4.1. Small Molecule Inhibitors

Tetraethylammonium (TEA) is a small molecule inhibitor that was first tested due to perceived similarities between AQPs and ion channels. Using human AQP1 expressed in Xenopus oocytes, a maximum single dose of 10 mM TEA caused a reduction in water permeability of 33% [105]. Another study using 4 µM and 100 µM TEA showed an inhibition of 44% for Xenopus oocytes expressing AQP1, with no differences at the two concentrations; TEA also inhibited AQP2 and AQP4, with maximal inhibition of 40% and 57%, respectively, at 100 µM TEA [123]. Further testing of TEA in Xenopus oocytes or in native AQP1-expressing erythrocytes has failed to show inhibition [3,124]. TEA is thought to act by binding to a tyrosine residue located on the extracellular end of transmembrane helix 5 [123].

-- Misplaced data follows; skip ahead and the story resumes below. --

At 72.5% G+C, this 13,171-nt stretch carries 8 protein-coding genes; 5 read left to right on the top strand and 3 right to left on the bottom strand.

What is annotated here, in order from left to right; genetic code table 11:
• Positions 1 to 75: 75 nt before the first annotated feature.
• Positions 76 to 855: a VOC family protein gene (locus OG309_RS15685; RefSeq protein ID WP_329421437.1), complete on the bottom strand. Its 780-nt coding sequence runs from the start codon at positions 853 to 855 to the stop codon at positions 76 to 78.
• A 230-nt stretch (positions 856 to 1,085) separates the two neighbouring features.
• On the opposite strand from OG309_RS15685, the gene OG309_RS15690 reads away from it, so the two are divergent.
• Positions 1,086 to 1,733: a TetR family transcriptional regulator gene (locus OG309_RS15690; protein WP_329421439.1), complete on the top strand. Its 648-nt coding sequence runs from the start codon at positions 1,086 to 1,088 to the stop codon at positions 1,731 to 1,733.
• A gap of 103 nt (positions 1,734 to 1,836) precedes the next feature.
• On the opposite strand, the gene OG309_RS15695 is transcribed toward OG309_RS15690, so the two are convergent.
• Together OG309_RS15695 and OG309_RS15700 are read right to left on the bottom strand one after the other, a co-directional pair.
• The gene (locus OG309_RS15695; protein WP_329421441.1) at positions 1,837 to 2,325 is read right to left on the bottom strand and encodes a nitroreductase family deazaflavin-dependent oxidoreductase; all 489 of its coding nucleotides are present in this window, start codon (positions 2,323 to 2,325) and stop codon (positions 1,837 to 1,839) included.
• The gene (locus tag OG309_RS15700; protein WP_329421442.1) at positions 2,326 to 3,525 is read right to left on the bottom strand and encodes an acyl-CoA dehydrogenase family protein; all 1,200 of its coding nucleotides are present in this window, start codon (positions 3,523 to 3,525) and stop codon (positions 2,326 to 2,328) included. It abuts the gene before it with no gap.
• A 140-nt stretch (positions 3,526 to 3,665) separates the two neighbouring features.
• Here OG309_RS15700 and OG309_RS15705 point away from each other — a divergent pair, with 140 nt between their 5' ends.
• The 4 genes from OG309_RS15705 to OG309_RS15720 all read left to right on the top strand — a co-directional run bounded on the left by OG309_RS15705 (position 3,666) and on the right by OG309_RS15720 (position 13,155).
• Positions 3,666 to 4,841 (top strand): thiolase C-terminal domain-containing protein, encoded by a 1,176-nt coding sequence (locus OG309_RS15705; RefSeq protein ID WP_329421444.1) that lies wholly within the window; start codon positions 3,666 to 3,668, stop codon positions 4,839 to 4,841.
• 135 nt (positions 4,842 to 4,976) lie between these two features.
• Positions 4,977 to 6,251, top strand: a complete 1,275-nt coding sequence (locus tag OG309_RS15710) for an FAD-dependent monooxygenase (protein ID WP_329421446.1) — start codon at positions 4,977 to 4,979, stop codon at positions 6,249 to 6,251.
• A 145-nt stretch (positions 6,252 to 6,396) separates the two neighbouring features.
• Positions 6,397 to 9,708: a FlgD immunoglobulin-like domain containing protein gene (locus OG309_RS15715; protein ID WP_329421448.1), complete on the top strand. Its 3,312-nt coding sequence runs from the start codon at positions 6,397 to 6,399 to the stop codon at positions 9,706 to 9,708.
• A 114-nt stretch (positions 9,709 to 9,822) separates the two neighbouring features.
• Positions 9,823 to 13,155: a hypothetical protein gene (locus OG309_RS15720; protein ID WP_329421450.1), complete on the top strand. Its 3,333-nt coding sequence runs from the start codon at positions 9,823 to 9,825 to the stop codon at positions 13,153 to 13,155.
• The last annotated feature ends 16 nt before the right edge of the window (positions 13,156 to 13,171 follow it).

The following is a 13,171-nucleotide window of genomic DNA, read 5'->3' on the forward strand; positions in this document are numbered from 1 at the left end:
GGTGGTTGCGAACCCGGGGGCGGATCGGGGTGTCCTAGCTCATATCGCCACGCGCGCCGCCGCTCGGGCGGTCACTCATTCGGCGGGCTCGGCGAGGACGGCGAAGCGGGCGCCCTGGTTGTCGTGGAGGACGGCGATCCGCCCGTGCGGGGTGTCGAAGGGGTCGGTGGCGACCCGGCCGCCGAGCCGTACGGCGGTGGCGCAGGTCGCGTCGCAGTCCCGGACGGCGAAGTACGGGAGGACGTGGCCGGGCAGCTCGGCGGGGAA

Acetazolamide is a carbonic anhydrase inhibitor used in glaucoma to reduce aqueous humor production and hence intraocular pressure [125]. It has been shown to be a reversible inhibitor of AQP1 and AQP4 (Table 3). It has inhibitory effects on Xenopus oocytes expressing human AQP4 in a dose-dependent manner with maximal inhibition of 85% at the highest dose of 20 µM [126]. A reduction in the water permeability of rat AQP4 (assayed in proteoliposomes) to 46% was observed at a maximum dose of 1.25 mM acetazolamide [127]. In HEK293 cells expressing rat AQP1, there was a 39% reduction in water permeability with 100 µM acetazolamide compared to untreated rat AQP1 (using GFP fluorescence to measure swelling) [119]. However, acetazolamide appears to be unable to inhibit endogenous AQPs in human cells [10,124].